2. Description of the Prior Art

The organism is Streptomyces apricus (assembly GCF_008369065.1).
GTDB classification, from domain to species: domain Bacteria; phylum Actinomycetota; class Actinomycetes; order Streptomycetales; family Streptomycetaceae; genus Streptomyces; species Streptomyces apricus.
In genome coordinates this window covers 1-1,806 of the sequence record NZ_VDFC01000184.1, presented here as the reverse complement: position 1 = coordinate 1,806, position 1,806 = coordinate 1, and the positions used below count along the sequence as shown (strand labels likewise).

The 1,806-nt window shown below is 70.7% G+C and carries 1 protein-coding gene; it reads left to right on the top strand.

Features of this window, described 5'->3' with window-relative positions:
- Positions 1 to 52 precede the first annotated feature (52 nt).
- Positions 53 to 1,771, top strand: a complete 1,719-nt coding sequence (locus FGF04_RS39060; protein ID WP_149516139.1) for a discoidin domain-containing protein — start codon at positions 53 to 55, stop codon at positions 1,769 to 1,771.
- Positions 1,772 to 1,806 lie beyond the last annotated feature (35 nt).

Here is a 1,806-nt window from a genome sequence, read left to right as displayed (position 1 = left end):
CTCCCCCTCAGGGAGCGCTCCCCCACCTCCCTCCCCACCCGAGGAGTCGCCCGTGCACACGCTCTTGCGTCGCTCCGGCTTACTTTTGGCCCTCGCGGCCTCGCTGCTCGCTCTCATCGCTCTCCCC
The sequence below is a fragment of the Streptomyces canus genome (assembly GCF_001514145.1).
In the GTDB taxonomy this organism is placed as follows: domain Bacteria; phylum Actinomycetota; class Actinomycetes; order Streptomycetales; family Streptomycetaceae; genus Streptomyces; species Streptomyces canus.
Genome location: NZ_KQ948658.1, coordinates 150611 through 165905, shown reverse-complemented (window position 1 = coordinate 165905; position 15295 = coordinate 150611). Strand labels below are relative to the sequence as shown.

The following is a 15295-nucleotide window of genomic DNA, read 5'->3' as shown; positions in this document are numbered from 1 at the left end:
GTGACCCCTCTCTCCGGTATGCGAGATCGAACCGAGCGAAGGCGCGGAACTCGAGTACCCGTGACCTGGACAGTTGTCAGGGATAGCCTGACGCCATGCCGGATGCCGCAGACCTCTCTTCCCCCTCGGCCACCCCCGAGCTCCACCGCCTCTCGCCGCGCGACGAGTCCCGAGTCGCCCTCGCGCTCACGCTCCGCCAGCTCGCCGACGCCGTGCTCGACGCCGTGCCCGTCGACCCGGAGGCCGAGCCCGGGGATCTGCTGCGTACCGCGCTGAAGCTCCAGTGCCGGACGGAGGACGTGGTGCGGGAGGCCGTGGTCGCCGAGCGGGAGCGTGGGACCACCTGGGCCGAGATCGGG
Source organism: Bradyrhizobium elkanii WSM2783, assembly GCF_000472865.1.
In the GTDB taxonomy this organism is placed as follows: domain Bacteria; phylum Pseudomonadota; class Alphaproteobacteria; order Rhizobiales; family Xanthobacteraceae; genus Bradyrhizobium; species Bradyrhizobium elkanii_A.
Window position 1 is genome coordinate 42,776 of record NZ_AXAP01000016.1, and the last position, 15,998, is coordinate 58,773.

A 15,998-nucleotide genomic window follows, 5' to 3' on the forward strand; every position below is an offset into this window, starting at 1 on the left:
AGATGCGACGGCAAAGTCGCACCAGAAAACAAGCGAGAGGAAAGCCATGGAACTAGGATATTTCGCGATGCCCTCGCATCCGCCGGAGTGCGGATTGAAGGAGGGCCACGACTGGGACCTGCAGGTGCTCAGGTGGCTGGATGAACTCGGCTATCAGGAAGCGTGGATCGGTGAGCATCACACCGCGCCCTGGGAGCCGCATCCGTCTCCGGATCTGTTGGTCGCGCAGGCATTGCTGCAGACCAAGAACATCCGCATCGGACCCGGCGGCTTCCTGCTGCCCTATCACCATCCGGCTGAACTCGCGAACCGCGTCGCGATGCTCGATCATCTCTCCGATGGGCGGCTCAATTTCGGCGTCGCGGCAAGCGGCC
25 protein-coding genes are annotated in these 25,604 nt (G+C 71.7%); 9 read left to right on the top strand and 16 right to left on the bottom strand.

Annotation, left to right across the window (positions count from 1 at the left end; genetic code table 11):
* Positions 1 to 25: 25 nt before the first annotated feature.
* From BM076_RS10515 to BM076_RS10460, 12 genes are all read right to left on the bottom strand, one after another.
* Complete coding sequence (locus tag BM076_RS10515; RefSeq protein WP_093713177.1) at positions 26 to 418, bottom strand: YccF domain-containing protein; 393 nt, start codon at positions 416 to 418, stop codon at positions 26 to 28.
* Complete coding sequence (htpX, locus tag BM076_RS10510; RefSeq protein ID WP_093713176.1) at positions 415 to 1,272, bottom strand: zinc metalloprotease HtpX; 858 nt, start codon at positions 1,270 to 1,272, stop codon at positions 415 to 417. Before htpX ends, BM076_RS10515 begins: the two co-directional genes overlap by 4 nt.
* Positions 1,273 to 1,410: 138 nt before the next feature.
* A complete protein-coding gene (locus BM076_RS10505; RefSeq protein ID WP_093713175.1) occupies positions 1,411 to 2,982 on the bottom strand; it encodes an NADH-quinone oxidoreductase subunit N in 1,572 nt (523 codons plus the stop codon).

Various techniques and apparatus have been utilized in the past for achieving fixation of bone fractures. Typical of prior art patents covering such techniques is U.S. Pat. No. 2,242,003, dated May 13, 1941, to F. A. Lorenzo, entitled "Method and Apparatus for Reduction of Fracture of Femur". The method includes positioning the bone elements adjacent to the fracture in correct anatomical relationship, boring a hole through the upper shaft portion axially of the neck and terminating in the head portion, boring a second hole through the bone elements parallel to the first hole, inserting rigid pin members into the holes, which pins cooperate to prevent relative rotation of the head with respect to the neck, increasing the diameter of the hole axially of the neck while the pin is seated in the hole and inserting a canulated screw having deep threads formed with thin, sharp crests into the first hole telescopically with respect to the pin, to fix the head to the neck and afterwards, withdrawing the pins. U.S. Pat. No. 3,030,951, dated Apr. 24, 1962, to M. P. Mandarino, details "Methods and Materials For Orthopedic Surgery". The method includes introducing a partially polymerized, viscous liquid mixture and a polymerization catalyst into the space between bone segments to be united, allowing the liquid mixture to set and cementing the bone segments to each other. U.S. Pat. No. 3,579,831, dated May 25, 1971, to Irving J. Stevens, et al, details a "Bone Implant" such as a dental implant to be received in a jaw bone. The bone implant includes a screw which has a pair of opposed end regions, one of which is threaded for the purpose of screwing into bone and the other of which is provided with a mechanism for fastening any other desired structure to the screw. In addition to the screw, the bone implant includes at least one stabilizing pin operatively connected with the screw to stabilize the pin and the bone. U.S. Pat. No. 4,049,102, dated Nov. 22, 1977, to M. B. Devas, details "Bone Securing Devices". One of the devices includes a bone screw having leading and trailing end portions with respective threads of opposite hands. The leading end portion is more narrow than the trailing end portion and either/or both portions can be tapered toward their leading ends. U.S. Pat. No. 4,539,981, dated Sep. 10, 1985, to D. C. Tunc, details an "Absorbable Bone Fixation Device". The device is constructed from a high molecular weight polymer of L(-) lactide having an inherent viscosity above 4.5. The polymer contains less than 2% unreacted monomer and is polymerized under conditions of selected monomer-to-catalyst ratios and temperatures. A "Bio-Compatible Retention Pin And A Prosthesis Including Such A Pin" is detailed in U.S. Pat. No. 4,711,234, dated Dec. 8, 1987, to Michael Vives, et al. The retention pin is adapted to fix a support plate or other prosthesis on bone tissue. The pin is constructed of a material which is bio-compatible with human tissue and includes two-half pins, each having a half-head for bearing against the prosthesis and a retention shank projecting therefrom, with the outline of each shank being semi-cylindrical and the two half-pins being generated symmetrical to each other about a radial separation plane passing at least partially along the axis of the pin and extending at least as far as the inside faces of the half-heads from which the respective tension shanks project. The shanks are of sufficient length to project beyond a wall of bone by a distance which is not less than the diameter of the fixing hole, through the bone to enable locking means in the vicinity of the free end of the pin to urge the two half-pins apart from each other and resiliently over at least a portion of their length, against the inside wall of the fixing hole. U.S. Pat. No. 4,776,329, dated Oct. 11, 1988, to Richard Treherne, details a "Resorbable Compressing Screw and Method". The method includes a technique for repairing a bone fracture with a compression screw assembly. First and second non-resorbable compression members are positioned so that the head portion of the compression screw may protrude from the surface of the second non-resorbable compression member after further compression is effected by the normal healing process. At least the head portion of the screw is formed to a material that resorbs upon contact with body fluids. U.S. Pat. No. 4,858,603, dated Aug. 22, 1989, to A. J. T. Clemow, et al, details a "Bone Pin" constructed with a tapered polymeric portion and a cutting device secured to the smaller end of the polymeric portion. The pin can be inserted through a bone or bone fragment and the cutting device removed. U.S. Pat. No. 4,973,333, dated Nov. 27, 1990, to Richard Treharne, details a "Resorbable Compressing Screw and Method". The patent covers a compression hip screw for repairing a bone fracture which is characterized by a non-absorbable plate and a non-absorbable barrel section connected to the plate and adapted to be inserted into a hole formed in the hip bone. A non-absorbable lag screw with a longitudinal opening therein and having internal and external threads is adapted to be inserted through the longitudinal opening in the barrel and into the portion of the bone on one side of the fracture. A compressing screw with threads adapted to cooperate with the internal thread of the lag screw and a head adapted to abut the outer portion of the barrel adjacent to the longitudinal opening can be inserted into the opening in the barrel for compressing the portions of the bone on both sides of the fracture. The compressing screw has at least a head portion formed of a material that absorbs on contact with body fluids. An "Interference Fixation Screw With Integral Instrumentation" is detailed in U.S. Pat. No. 5,062,843, dated Nov. 5, 1991, to Thomas H. Mahoney, III. The fixation screw is designed for securing a bone graft of a tendon section and placed in the ligament tunnel and is formed from a bio-compatible plastic or bioabsorbable material. The tendon section is used to replace a ligament and has a tendon section attached at each end to bone grafts. The fixation screw is tightened between the bone graft and bones surrounding the ligament tunnel to secure the bone graft in place by forcing it against the bone surrounding the ligament tunnel.